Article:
No more public housing?
The report offers some chilling details about the housing market:
And while New York’s high construction costs put the city itself at a competitive disadvantage in relation to other cities, they also place a disproportionate burden on New York households. New York has become prohibitively expensive for almost all households except the extremely wealthy and the governmentally subsidized. (The government housing sector, however, is facing crises of its own. New construction for public housing, for example, now costs almost $500,000 per unit, which is not tenable.)That latter statistic is sourced to "New York City Housing Authority (NYCHA) General Manager in private interview."
The Northside Piers mention
I wonder about the RPA report's citation of one project:
All segments of the industry agree—at least in private—that the union advantage in quality and speed of construction has diminished with every new project that is built nonunion. This may be the most important—and enduring—construction trend of our time. An excellent example is Northside Piers, a matched pair of luxury residential towers erected by Toll Brothers and L+M Development Partners on the Brooklyn waterfront. The union-built, 30-story Tower 1 took 26 months with hard costs at $365 per square foot. The nonunion-built, 28-story Tower 2 took 31 months with hard costs at $280 per square foot. For a 300,000-square-foot building, this differential translates to $25.5 million. Such savings can easily exceed the money lost in additional financing costs and delayed sales proceeds or rent collection.But Williamsburg activist Phil DePaolo, who has chronicled residents' complaints about shoddy construction, told me that 1) Tower 1 was built in part with non-union labor and 2) the problems in the buildings seem mainly based on the developer's choice of lower-cost materials.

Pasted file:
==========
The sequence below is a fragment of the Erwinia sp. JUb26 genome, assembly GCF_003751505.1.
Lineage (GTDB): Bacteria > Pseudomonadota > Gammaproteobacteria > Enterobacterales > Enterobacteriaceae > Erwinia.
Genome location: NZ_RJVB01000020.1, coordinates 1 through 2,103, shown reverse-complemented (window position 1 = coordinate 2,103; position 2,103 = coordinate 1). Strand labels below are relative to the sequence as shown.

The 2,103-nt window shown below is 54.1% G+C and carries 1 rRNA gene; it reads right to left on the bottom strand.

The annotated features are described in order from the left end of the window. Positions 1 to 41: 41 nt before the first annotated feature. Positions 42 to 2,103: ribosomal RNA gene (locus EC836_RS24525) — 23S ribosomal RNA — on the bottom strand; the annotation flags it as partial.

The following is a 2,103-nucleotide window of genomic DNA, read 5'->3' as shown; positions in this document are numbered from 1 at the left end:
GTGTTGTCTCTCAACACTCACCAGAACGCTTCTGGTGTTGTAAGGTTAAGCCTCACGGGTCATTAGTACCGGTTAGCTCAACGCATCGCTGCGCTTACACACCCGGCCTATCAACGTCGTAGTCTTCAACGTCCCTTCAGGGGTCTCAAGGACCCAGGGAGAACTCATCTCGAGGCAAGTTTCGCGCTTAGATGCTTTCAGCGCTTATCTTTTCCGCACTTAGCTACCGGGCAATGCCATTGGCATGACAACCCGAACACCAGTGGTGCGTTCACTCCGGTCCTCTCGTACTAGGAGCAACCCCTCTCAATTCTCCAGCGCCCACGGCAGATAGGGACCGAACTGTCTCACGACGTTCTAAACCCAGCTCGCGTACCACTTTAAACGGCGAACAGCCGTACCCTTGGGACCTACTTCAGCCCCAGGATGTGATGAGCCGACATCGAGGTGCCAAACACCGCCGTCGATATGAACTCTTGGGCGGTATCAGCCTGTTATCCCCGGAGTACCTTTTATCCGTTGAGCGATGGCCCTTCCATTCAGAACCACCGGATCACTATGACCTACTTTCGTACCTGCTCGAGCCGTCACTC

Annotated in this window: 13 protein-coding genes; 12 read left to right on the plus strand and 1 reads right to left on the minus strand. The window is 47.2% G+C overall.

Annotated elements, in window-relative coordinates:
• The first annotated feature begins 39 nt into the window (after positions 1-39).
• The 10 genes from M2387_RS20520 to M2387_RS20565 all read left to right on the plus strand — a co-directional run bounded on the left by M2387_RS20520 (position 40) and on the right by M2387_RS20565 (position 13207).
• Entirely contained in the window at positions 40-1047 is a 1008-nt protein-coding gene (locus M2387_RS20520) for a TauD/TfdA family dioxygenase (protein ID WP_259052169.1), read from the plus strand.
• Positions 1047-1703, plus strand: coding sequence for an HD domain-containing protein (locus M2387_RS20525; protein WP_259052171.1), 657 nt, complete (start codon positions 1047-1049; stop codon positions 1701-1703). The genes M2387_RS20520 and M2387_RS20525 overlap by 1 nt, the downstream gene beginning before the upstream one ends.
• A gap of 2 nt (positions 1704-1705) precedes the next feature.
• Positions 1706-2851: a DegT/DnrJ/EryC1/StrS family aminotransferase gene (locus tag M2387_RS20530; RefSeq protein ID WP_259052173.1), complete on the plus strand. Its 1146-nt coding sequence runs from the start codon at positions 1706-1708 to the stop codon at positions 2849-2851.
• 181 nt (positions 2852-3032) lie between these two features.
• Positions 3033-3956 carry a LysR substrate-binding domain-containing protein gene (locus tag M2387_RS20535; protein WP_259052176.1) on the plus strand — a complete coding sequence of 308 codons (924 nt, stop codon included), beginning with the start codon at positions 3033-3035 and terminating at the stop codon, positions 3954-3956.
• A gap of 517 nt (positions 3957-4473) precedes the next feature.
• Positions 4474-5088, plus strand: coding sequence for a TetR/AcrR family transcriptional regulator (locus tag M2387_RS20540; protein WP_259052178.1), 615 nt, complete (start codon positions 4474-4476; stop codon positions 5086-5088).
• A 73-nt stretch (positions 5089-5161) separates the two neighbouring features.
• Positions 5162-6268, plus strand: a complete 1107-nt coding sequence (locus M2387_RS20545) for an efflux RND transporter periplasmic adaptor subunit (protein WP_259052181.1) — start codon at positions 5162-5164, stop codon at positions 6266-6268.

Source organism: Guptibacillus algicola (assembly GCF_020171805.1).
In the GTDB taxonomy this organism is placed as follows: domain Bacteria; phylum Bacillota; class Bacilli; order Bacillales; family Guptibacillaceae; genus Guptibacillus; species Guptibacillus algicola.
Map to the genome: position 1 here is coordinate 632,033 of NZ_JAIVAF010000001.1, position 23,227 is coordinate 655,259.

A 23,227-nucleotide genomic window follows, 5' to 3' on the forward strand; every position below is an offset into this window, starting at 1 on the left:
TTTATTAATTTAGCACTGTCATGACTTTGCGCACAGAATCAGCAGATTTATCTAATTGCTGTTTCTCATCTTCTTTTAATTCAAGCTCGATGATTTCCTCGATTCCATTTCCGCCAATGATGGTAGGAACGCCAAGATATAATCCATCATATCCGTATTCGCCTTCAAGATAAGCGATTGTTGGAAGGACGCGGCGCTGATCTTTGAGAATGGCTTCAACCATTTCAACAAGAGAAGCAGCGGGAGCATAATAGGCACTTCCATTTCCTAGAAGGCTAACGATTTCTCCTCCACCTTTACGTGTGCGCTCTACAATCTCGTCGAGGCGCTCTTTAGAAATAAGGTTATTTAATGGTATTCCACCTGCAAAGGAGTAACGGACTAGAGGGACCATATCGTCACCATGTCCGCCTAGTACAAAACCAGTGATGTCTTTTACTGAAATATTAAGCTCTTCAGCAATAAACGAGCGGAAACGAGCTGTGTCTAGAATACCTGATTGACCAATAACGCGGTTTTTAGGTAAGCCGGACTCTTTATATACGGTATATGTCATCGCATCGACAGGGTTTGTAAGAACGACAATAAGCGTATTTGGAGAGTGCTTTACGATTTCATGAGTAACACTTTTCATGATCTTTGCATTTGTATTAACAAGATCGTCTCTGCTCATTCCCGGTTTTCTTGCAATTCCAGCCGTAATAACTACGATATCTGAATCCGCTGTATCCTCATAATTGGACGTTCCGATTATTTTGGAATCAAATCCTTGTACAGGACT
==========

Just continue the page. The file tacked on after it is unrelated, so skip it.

Bloomberg out of the fray
Crain's Insider reported 4/26/11 that Mayor Mike Bloomberg, mindful of not alienating unions, is staying out of the fray:
RPA Power Play Not Enough20110501 RPA Construction Costs
The Regional Plan Association has joined the chorus of contractors and developers urging Mayor Mike Bloomberg to push for lowering the costs of unionized construction. But the mayor is still unlikely to become involved in those efforts. Gary LaBarbera, whose Building and Construction Trades Council represents about 100,000 workers, is a key opponent of any concessions and a close ally of the mayor. LaBarbera endorsed Bloomberg in 2005 and 2009, and was an outspoken supporter of his extension of term limits.